This thing is a joke and shows what a weak case the prosecution has.
It reveals nothing that was not already in the public domain, and the affidavit does not even attempt to address the evidence already known to contradict the Martin narrative. For starters, it makes a big deal about Zimmerman’s “profiling.” This is not illegal. He can think what he wants, call the cops when he wants, and ask whomever he wants what they’re doing in his neighborhood. Not only is none of this illegal, but none of this implicates “stand your ground,” which is a nonissue in this case, as Zimmerman claims he was on the floor getting pounded to death after being suckerpunched by Martin and, in addition, that the struggle came to be over the gun he lawfully had on his person. No possibility of retreat there, and thus no “stand your ground” issue. Traditional self defense law never required one to “avoid all confrontation” or “not ask questions” or “not think evil thoughts” as implied by the irresponsible Angela Corey’s affidavit.
The worst part of this affidavit centers on the physical confrontation Zimmerman and Martin had. This is the heart of the matter. Under the law of self defense, it is highly relevant who initiated force, how much force was used, and what the situation was immediately before Zimmerman pulled the trigger. Instead, we get “Zimmerman confronted Martin and a struggle ensued.” This is so deliberately unclear as to suggest the totality of physical and eyewitness evidence points in favor of Zimmerman’s account.
The affidavit is equally weak with respect to the mens rea components, i.e., the defendant’s mental state. Second degree murder requires intentional unpremeditated killing or killing with a depraved mind not showing regard for human life. Manslaughter is killing through “culpable negligence” or, alternately, “[w]hoever shall unnecessarily kill another, either while resisting an attempt by such other person to commit any felony, or to do any other unlawful act, or after such attempt shall have failed, shall be deemed guilty of manslaughter . . .” So, when you have a fight or someone suspecting another of crime, that use of force may be illegal or potentially legal, but only if nondeadly. If in the course of such a fight your use of deadly force is unreasonable, unnecessary, or disproportionate, it can be a case of manslaughter. Man shoves you and calls you a jerk, and you shoot him: not justifiable deadly force. Nowhere in this affidavit is the usual requirement of showing intentional killing, depraved mind, or the other hallmarks of murder.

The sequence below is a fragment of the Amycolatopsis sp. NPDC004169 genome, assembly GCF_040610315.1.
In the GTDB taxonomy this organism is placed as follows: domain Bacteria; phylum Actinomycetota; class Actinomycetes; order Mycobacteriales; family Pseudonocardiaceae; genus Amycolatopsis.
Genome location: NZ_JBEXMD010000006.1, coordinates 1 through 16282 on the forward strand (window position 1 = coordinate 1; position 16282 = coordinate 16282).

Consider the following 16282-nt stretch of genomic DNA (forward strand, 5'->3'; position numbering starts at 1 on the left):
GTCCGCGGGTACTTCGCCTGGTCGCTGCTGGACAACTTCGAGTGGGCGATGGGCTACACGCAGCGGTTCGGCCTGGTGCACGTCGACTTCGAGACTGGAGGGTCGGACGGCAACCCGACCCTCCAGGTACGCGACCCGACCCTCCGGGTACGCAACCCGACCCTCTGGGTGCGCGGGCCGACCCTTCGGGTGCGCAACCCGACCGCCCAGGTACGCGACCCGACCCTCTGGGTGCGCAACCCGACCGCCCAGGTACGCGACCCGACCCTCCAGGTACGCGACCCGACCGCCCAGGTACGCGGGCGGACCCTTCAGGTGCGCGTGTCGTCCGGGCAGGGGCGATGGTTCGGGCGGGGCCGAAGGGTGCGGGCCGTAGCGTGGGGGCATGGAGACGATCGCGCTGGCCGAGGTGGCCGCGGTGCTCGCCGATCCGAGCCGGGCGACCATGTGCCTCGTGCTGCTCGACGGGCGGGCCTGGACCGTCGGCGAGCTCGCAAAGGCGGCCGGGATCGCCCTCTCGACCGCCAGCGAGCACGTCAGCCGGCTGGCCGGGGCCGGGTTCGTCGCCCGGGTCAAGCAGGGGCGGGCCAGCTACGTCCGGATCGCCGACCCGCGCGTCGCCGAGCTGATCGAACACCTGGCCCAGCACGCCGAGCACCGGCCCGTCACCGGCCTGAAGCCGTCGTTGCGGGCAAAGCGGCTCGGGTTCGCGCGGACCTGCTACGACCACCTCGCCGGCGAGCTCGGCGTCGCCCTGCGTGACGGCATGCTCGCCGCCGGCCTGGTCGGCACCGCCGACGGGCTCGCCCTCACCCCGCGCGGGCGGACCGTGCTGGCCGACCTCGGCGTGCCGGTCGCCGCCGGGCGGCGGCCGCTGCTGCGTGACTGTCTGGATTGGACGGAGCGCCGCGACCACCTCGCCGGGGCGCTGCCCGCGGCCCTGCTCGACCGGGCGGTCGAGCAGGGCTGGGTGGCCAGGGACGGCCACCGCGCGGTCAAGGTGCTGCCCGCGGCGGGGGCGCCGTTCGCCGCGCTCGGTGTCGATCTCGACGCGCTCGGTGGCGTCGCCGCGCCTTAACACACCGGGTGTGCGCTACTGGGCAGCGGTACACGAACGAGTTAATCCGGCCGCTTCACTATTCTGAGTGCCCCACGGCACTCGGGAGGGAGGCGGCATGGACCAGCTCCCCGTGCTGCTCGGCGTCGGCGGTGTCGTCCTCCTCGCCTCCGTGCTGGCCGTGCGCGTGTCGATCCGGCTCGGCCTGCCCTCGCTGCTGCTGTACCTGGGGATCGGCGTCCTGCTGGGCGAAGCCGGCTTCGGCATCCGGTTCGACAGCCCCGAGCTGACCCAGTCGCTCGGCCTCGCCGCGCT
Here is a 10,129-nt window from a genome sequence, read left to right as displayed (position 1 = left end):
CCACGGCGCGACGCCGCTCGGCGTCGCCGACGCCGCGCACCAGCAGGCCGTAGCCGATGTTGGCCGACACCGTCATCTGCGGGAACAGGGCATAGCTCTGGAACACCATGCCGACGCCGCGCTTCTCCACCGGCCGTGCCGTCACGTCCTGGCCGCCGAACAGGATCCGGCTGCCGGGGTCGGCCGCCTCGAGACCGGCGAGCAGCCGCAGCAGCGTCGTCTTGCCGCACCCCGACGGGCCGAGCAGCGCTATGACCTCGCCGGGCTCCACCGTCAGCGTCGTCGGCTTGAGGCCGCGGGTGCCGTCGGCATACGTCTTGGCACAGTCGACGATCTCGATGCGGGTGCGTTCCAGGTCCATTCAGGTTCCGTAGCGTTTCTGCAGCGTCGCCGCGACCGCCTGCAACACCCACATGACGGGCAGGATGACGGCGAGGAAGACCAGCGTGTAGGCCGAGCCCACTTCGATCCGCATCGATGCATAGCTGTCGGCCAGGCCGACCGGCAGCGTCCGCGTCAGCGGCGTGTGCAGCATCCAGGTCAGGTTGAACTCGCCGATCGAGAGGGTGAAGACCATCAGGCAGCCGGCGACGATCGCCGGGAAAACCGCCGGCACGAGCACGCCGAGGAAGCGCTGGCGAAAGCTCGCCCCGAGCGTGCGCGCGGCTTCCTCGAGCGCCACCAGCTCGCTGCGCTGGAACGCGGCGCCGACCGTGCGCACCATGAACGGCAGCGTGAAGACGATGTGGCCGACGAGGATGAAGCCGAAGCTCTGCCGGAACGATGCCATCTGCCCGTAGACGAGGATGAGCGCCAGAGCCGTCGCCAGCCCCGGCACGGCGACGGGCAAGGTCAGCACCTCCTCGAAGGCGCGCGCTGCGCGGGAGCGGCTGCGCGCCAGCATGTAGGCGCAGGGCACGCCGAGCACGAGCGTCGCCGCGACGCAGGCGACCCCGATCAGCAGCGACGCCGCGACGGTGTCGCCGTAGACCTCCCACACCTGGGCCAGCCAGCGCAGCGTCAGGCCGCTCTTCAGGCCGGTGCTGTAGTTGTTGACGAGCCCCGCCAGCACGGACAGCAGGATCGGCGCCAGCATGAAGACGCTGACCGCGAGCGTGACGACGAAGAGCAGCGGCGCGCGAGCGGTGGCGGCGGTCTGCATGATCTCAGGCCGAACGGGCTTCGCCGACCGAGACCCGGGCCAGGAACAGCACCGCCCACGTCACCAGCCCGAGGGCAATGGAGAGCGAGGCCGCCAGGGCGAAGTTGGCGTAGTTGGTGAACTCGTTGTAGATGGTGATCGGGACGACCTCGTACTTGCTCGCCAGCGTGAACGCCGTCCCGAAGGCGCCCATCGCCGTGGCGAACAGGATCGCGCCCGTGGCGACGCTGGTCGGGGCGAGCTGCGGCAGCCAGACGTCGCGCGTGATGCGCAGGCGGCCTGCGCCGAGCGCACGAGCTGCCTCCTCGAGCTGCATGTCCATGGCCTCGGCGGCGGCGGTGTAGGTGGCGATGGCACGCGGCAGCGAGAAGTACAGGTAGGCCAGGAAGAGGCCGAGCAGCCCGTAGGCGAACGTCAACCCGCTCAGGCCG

This affidavit is being released six weeks after this killing took place. Indeed, no eyewitnesses to the struggle are named, though the girlfriend and mother of Trayvon are given top billing. This, even though we know at least one real eyewitness, John, saw Zimmerman crying for help, underneath Martin, in a great deal of distress.
What a totalitarian world we live in where a completely reasonable suspicion of a stranger acting strangely coupled with some possible deviation from a 911 dispatcher’s instructions is treated as a real crime–when it’s not–and where Maritn’s alleged aggravated battery is only mentioned in the passive voice, i.e., “a struggle ensued.” I hope that a courageous judge dings this under Fla. Rule Crim. Pro. 3.113, which allows a probable cause determination within 21 days after an arrest by information or Rule 3.190, which allows a pretrial motion on the basis of the special immunity afforded under Florida’s self defense laws. In my experience, such courage is short supply.
Such diverse observers as Alan Dershowitz and former prosecutor Andrew MacCarthy have noted the grave defects in this affidavit. They all flow in my view from the same source: Special Prosecutor Corey’s deep identification with the Martin family–the sweet people with whom she prayed–as well as her identification with Trayvon Martin himself and the various agitators who have gathered around this case. She said at her strange press conference that she was seeking “justice for Travyon” even though, in a case like this, the question of justice must be a global one, justice simpliciter, as justice for Zimmerman depends a lot on the alleged bad acts of Trayvon that led to the shooting. In other words, by self consciously “seeking justice for Trayvon,” she already prejudged the most central event of this case.
According to Zimmerman’s account and that of the only eyewitness to the actual fistfight that preceded the shooting, it was Trayvon who started this and continued this as an aggressor. That makes Zimmeran’s acts self defense. Corey should be ashamed of herself for pursuing this case under these circumstances.